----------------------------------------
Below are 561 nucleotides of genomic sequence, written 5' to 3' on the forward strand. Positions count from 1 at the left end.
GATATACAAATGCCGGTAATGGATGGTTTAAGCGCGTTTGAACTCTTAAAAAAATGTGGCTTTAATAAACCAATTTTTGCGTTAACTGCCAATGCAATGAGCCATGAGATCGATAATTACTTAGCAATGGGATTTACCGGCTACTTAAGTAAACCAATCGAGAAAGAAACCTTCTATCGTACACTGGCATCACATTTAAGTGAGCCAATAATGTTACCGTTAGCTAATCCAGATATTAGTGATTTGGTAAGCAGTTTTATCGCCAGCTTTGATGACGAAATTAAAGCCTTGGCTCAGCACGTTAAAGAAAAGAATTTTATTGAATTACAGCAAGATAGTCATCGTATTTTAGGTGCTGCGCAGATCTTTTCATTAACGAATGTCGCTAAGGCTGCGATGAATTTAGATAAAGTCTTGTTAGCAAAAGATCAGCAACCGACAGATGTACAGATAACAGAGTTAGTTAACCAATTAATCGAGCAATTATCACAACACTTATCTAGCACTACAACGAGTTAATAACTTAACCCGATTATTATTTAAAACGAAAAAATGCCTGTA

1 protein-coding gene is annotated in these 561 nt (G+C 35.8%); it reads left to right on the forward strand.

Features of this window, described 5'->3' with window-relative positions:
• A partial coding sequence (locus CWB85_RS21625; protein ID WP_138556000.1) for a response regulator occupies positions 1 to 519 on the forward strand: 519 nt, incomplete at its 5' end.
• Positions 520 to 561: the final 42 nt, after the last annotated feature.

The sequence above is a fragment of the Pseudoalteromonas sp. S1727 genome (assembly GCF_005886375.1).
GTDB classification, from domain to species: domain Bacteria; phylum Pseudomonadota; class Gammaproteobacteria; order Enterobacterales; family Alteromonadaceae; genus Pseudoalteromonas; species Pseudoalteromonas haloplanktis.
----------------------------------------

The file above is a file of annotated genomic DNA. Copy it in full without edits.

Below are 561 nucleotides of genomic sequence, written 5' to 3' on the forward strand. Positions count from 1 at the left end.
GATATACAAATGCCGGTAATGGATGGTTTAAGCGCGTTTGAACTCTTAAAAAAATGTGGCTTTAATAAACCAATTTTTGCGTTAACTGCCAATGCAATGAGCCATGAGATCGATAATTACTTAGCAATGGGATTTACCGGCTACTTAAGTAAACCAATCGAGAAAGAAACCTTCTATCGTACACTGGCATCACATTTAAGTGAGCCAATAATGTTACCGTTAGCTAATCCAGATATTAGTGATTTGGTAAGCAGTTTTATCGCCAGCTTTGATGACGAAATTAAAGCCTTGGCTCAGCACGTTAAAGAAAAGAATTTTATTGAATTACAGCAAGATAGTCATCGTATTTTAGGTGCTGCGCAGATCTTTTCATTAACGAATGTCGCTAAGGCTGCGATGAATTTAGATAAAGTCTTGTTAGCAAAAGATCAGCAACCGACAGATGTACAGATAACAGAGTTAGTTAACCAATTAATCGAGCAATTATCACAACACTTATCTAGCACTACAACGAGTTAATAACTTAACCCGATTATTATTTAAAACGAAAAAATGCCTGTA

1 protein-coding gene is annotated in these 561 nt (G+C 35.8%); it reads left to right on the forward strand.

Features of this window, described 5'->3' with window-relative positions:
• A partial coding sequence (locus CWB85_RS21625; protein ID WP_138556000.1) for a response regulator occupies positions 1 to 519 on the forward strand: 519 nt, incomplete at its 5' end.
• Positions 520 to 561: the final 42 nt, after the last annotated feature.

The sequence above is a fragment of the Pseudoalteromonas sp. S1727 genome (assembly GCF_005886375.1).
GTDB classification, from domain to species: domain Bacteria; phylum Pseudomonadota; class Gammaproteobacteria; order Enterobacterales; family Alteromonadaceae; genus Pseudoalteromonas; species Pseudoalteromonas haloplanktis.